Black On Board

Why Black on Board?

Addressing Underrepresentation on UK Boards

DeMontford University produced a research paper that indicated that less than 1% of boardrooms across the UK had any Black or Minority Ethnicity (BME) representation.

This is concerning. If nobody that shares your experiences sits on the board of the NHS, the police force, schools, or businesses, who will represent your needs and concerns?

Black on Board Is a Direct Response to This
Lack of Representation

We train and mentor candidates to take on board positions, by providing a 14-session programme that supports people with a BME background to identify and apply for board positions.

Our training programme prepares people to become effective Board members. To date, 75% of Black on Board attendees have been successful in achieving board positions.

We focus on people of colour, including Black, Asian, Latin American and Arabic communities and support them in this process of self-empowerment and representation.

Our Black on Board delegates have had a life changing experience and further developed their confidence and knowledge. They have given themselves permission to be powerful and pursue the opportunities ahead of them.
Black on Board, MTVH Cohort 3 2021
Black on Board, Enfield, Islington, Southwark, Richmond and Wandsworth, Cohort 1, 2021
Black on Board, Peabody Cohort 2 2021

What Do Our Attendees Say?

“My greatest fear was inadequacy. A feeling of failure that disables one from not only seeing, but also believing ones’ purpose is achievable .. this programme has given me an understanding of organisational structures equipping me to positively contribute to strategic governance. More importantly though, it has help me to recognise my own self-imposed barriers to fulfilling my ambitions, and to use the power I always had to be all I can be”

Stanton La Foucade


“The format of the programme is unlike any other I have encountered … Homework is not optional. Yes, it is hard to fit everything in, however to succeed, you must … I now have a great network to call on for expertise and guidance, I have made some friends and been open with people in a way I never thought possible. The experts you have access to in the sessions is incredible. Influencers and change makers. You cannot get close quarters to people like that anywhere else in quite the same way”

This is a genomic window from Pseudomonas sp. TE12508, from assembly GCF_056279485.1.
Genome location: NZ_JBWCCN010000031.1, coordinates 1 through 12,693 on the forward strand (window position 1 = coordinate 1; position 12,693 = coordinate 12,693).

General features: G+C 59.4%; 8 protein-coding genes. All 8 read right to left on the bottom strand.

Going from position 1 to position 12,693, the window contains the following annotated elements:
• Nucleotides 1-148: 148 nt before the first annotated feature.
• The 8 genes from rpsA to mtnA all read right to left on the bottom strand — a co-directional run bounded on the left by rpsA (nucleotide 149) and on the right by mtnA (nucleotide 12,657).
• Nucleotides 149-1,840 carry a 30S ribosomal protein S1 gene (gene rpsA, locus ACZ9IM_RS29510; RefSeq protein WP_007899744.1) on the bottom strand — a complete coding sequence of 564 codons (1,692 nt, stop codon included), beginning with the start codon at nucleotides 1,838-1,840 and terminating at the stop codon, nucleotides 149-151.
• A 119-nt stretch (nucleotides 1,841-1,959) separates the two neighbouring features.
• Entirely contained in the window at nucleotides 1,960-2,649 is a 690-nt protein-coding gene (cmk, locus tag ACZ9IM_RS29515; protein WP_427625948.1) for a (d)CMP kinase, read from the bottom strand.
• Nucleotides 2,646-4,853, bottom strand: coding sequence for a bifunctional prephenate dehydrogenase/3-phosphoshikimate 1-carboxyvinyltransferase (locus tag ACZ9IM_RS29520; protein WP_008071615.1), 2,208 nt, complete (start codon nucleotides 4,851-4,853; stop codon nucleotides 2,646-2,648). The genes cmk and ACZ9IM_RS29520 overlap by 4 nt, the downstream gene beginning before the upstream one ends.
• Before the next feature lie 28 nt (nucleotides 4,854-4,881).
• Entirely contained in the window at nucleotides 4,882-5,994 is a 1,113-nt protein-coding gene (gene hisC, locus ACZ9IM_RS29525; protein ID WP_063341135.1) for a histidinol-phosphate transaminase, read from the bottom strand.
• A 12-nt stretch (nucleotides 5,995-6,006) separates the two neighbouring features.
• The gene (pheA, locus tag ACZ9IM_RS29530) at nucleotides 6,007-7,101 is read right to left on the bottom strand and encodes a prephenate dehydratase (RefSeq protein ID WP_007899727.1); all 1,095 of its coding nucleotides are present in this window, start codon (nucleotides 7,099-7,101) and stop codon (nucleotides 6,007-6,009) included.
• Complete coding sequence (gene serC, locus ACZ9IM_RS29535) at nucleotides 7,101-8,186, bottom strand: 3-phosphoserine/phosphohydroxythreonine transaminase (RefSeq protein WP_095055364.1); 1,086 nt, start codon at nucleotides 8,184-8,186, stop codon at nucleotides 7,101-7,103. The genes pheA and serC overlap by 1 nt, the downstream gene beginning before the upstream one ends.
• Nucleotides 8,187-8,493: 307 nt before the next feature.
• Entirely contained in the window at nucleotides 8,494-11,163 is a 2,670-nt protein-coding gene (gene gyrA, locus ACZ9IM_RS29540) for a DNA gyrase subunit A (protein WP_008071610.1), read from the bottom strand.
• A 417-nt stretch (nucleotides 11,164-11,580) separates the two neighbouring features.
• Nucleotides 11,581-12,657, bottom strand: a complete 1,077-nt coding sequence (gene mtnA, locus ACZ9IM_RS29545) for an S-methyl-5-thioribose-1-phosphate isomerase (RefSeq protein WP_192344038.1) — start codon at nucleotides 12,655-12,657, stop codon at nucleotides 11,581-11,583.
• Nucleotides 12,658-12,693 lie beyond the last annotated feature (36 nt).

Chana King


“I found the delivery of the course to be singularly the most enriching experience I’ve had on a training course. In my life. It wouldn’t be hyperbole to say that it’s changed me as a person. I don’t allow my fear to hold me back in my life anymore, and I’m excited about what lies ahead for me now”

Dani Kow

What Does the Black on Board Programme Entail
The Black on Board Programme Takes You Through Everything You Need to Become a Board Member and Develop Your Leadership Skills
  • Role of the Board, and board recruitment and induction.

  • Decision making and meeting conduct.

  • Governing documents and legal obligations.

  • Managing risk and managing performance.

  • Strategic and operational planning.

  • Employing people and managing finance.

  • Applying for places.

Boost Your Leadership Skills

Black on Board Learning Options

The 2017 McGregor-Smith review suggested the UK economy could receive a £24bn annual boost if businesses stamped out ethnic inequality.

It found that BME people were still often disadvantaged at work and that employment rates amongst the BME population was 12% lower than for white counterparts. They were more likely to work in lower paid and lower skilled jobs despite being more likely to have a degree, and just 6% reached top-level management positions.

The Parker Review 2016
“Understanding and responding to cultural and demographic change is a major commercial imperative both in the UK and globally. We must all recognise, business included, that the UK has changed dramatically over the past 40 years”

Less than 1% of boardrooms across the UK have any Black or Minority Ethnicity (BME) representation*.
Today, approximately 14% of the total UK population is a “person of colour”, or from a “non-white” ethnic group1 – up from just over 2% in 1971. By 2030, it is expected that the proportion will be closer to 20% of the total UK population.
An Examination of the FTSE 100
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